If you want to make your website more visible online, you need to build incoming links. Web surfers follow links they see on other websites, and so do search engines; in fact, getting enough links of the right kind can raise your position on the search engine results pages. Keep reading for a few simple link building ideas.
Most of these ideas come from Nick Andrews, writing for Search Engine Journal. He talked about more ideas than I have space to discuss here. The most important, in my opinion, deals with content. No one will link to your site if you don't provide content that is worth linking to. So make sure you post the highest quality unique content that you can. That kind of content can attract links all by itself – and you'll get more “yes” responses when you ask other webmasters to link to those pages.
As you ask for those links, keep issues of relevancy in mind. If you run a website that sells floral baskets, for example, it doesn't make sense to try to get a link from a site focused on dog grooming...unless, perhaps, you have a gift basket specifically for pets. Try to stick to your own industry when hunting for sites to link to yours.
If you're just starting to build links, you might consider submitting to directories. Many, if not most, of the general ones don't pass value anymore, so try to stick with ones that are specific to your industry. This will take some research.
Reciprocal links have lately received a bad reputation. A number of observers have noted that Google devalues reciprocal links. To some extent, this depends on where they're placed. Links on link pages mean almost nothing to the search engines. Links within content, such as the body of a blog post, mean a fair bit more. As Andrews points out, “Agreeing with bloggers in your industry to include a link to each other on a weekly basis, per blog would result in 52 new links a year. Doing this with 10 bloggers per year is 520 incoming links to your site each year!”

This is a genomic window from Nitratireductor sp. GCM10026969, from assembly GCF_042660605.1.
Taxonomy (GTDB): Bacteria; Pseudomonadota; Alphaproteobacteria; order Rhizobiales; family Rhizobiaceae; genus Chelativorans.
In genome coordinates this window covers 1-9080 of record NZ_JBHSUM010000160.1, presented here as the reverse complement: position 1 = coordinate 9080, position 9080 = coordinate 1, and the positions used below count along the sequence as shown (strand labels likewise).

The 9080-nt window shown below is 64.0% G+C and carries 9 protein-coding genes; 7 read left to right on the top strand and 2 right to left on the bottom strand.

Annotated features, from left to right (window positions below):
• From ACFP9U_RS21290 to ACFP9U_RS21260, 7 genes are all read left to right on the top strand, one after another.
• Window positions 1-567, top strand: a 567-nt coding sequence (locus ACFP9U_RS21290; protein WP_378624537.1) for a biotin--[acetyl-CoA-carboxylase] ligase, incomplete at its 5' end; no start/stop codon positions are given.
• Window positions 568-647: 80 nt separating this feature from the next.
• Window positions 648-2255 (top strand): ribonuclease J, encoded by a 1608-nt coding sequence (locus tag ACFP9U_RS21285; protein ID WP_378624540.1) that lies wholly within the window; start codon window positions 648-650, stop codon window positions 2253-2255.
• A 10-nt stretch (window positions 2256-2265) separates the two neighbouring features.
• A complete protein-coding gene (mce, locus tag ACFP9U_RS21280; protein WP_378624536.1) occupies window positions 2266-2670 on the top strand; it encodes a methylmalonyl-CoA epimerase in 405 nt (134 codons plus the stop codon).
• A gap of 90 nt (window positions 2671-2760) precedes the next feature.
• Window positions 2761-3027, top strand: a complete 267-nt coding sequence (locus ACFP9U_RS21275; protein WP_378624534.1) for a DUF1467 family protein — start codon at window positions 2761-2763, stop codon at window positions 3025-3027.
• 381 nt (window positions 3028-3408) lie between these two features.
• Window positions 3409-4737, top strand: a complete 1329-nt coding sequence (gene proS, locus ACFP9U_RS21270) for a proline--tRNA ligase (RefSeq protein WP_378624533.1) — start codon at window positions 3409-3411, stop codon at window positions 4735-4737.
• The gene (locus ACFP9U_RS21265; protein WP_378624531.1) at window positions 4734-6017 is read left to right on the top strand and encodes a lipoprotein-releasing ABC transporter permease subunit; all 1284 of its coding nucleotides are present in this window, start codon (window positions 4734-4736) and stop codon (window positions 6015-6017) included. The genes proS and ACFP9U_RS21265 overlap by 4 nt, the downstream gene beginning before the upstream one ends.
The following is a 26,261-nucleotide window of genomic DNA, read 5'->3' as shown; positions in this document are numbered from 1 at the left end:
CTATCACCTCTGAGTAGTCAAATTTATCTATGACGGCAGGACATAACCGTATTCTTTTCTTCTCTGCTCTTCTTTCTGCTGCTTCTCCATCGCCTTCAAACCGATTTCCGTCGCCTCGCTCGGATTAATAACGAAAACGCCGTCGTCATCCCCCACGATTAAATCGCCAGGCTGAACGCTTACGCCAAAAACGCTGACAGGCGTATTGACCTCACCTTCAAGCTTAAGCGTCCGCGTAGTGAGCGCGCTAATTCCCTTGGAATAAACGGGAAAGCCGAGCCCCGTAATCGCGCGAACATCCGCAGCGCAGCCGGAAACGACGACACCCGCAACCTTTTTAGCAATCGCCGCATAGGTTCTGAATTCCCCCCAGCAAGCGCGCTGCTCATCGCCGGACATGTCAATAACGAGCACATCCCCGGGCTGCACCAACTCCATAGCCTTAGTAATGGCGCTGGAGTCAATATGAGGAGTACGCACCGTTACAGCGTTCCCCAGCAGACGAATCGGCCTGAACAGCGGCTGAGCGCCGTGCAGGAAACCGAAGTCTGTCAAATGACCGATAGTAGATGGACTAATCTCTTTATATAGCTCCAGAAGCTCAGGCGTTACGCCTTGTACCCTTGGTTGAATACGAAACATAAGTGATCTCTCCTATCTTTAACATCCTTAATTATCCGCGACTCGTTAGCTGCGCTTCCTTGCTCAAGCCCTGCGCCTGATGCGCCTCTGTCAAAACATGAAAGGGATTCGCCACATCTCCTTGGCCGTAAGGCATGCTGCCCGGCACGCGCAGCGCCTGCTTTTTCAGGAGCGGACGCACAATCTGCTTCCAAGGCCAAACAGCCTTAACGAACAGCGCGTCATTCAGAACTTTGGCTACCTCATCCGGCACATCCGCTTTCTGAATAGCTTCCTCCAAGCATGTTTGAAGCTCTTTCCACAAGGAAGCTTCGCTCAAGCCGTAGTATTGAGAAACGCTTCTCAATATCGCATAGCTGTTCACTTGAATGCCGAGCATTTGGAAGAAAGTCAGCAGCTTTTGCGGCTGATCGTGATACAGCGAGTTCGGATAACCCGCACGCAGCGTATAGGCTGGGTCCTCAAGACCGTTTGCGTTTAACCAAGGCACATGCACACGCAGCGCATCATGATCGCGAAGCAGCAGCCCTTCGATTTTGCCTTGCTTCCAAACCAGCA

If you're an expert in your field, you're probably familiar with its major blogs and forums. You can participate on them to help build up your brand and share your expertise. Others will notice, and may find and link to your site. Do NOT spam them, as that will destroy your credibility. But if you make sane, reasonable, helpful comments in the right blogs and forums in your industry, Andrews notes, you could “build links indirectly further down the line.”
This leads pretty smoothly to the next link idea – guest blogging. Once you've proven your expertise as a regular commenter on a blog, you might ask to write a guest post. According to Andrews, “The general purpose is you contribute high quality insight or information on someone else's blog in exchange for a link or two within your content.” This link, of course, would lead back to your website. If your guest blog post does well, you might even talk them into letting you do more than one, thus gaining multiple links from different pages back to your site.
Finally, don't overlook your employees. If they have the right skills and are carefully taught, they can be a great asset to your link building campaigns. Do you have employees that write well? Are they particularly knowledgeable? Do they have their pulse on what your customers want? Do they have good online people skills? They may be able to help you on their own blogs, or write good guest blogs, or participate in ways on forums that reflect positively on your company. They may even be able to use Facebook, Twitter, and other social media sites in ways that attract links to your business.
That's all I have the space for right now. Next week, I hope to give you some more ideas and suggestions to help you build links that will get your website the traffic it deserves. Good luck!
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